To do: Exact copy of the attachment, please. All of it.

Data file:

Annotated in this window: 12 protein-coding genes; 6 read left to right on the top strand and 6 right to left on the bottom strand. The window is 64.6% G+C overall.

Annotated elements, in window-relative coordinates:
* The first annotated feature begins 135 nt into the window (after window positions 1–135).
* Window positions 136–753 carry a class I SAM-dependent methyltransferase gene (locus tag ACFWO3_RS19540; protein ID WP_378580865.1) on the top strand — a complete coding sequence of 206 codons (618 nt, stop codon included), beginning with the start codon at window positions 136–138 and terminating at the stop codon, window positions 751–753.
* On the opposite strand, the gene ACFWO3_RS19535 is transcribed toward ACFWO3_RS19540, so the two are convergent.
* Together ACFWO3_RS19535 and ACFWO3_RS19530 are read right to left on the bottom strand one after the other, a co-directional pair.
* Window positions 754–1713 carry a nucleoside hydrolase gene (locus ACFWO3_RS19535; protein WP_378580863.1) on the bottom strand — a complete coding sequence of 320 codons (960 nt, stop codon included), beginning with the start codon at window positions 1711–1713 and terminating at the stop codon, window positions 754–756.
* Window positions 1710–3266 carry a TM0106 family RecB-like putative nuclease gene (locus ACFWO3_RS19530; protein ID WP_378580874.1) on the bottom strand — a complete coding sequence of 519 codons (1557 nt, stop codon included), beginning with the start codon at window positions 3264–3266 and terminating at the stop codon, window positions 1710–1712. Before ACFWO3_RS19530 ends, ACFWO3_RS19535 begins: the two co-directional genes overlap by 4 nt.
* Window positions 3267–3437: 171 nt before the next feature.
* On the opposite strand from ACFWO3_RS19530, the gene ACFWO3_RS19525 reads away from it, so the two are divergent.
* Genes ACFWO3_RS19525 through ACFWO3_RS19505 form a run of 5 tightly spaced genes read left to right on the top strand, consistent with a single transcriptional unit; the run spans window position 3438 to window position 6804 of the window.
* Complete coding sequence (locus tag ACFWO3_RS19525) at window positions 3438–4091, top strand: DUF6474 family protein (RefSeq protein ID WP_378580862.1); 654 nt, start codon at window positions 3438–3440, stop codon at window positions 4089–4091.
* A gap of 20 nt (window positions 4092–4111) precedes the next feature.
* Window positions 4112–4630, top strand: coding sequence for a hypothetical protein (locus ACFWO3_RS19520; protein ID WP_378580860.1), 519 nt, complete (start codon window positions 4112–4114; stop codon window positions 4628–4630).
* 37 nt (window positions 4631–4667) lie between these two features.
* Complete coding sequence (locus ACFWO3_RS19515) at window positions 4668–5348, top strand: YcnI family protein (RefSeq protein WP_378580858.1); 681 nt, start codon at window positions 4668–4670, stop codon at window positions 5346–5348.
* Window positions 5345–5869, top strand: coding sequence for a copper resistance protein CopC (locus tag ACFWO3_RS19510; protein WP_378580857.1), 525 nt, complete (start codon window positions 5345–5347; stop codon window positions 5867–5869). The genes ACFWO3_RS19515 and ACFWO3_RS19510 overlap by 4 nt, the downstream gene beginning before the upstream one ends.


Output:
Annotated in this window: 12 protein-coding genes; 6 read left to right on the top strand and 6 right to left on the bottom strand. The window is 64.6% G+C overall.

Annotated elements, in window-relative coordinates:
* The first annotated feature begins 135 nt into the window (after window positions 1–135).
* Window positions 136–753 carry a class I SAM-dependent methyltransferase gene (locus tag ACFWO3_RS19540; protein ID WP_378580865.1) on the top strand — a complete coding sequence of 206 codons (618 nt, stop codon included), beginning with the start codon at window positions 136–138 and terminating at the stop codon, window positions 751–753.
* On the opposite strand, the gene ACFWO3_RS19535 is transcribed toward ACFWO3_RS19540, so the two are convergent.
* Together ACFWO3_RS19535 and ACFWO3_RS19530 are read right to left on the bottom strand one after the other, a co-directional pair.
* Window positions 754–1713 carry a nucleoside hydrolase gene (locus ACFWO3_RS19535; protein WP_378580863.1) on the bottom strand — a complete coding sequence of 320 codons (960 nt, stop codon included), beginning with the start codon at window positions 1711–1713 and terminating at the stop codon, window positions 754–756.
* Window positions 1710–3266 carry a TM0106 family RecB-like putative nuclease gene (locus ACFWO3_RS19530; protein ID WP_378580874.1) on the bottom strand — a complete coding sequence of 519 codons (1557 nt, stop codon included), beginning with the start codon at window positions 3264–3266 and terminating at the stop codon, window positions 1710–1712. Before ACFWO3_RS19530 ends, ACFWO3_RS19535 begins: the two co-directional genes overlap by 4 nt.
* Window positions 3267–3437: 171 nt before the next feature.
* On the opposite strand from ACFWO3_RS19530, the gene ACFWO3_RS19525 reads away from it, so the two are divergent.
* Genes ACFWO3_RS19525 through ACFWO3_RS19505 form a run of 5 tightly spaced genes read left to right on the top strand, consistent with a single transcriptional unit; the run spans window position 3438 to window position 6804 of the window.
* Complete coding sequence (locus tag ACFWO3_RS19525) at window positions 3438–4091, top strand: DUF6474 family protein (RefSeq protein ID WP_378580862.1); 654 nt, start codon at window positions 3438–3440, stop codon at window positions 4089–4091.
* A gap of 20 nt (window positions 4092–4111) precedes the next feature.
* Window positions 4112–4630, top strand: coding sequence for a hypothetical protein (locus ACFWO3_RS19520; protein ID WP_378580860.1), 519 nt, complete (start codon window positions 4112–4114; stop codon window positions 4628–4630).
* 37 nt (window positions 4631–4667) lie between these two features.
* Complete coding sequence (locus ACFWO3_RS19515) at window positions 4668–5348, top strand: YcnI family protein (RefSeq protein WP_378580858.1); 681 nt, start codon at window positions 4668–4670, stop codon at window positions 5346–5348.
* Window positions 5345–5869, top strand: coding sequence for a copper resistance protein CopC (locus tag ACFWO3_RS19510; protein WP_378580857.1), 525 nt, complete (start codon window positions 5345–5347; stop codon window positions 5867–5869). The genes ACFWO3_RS19515 and ACFWO3_RS19510 overlap by 4 nt, the downstream gene beginning before the upstream one ends.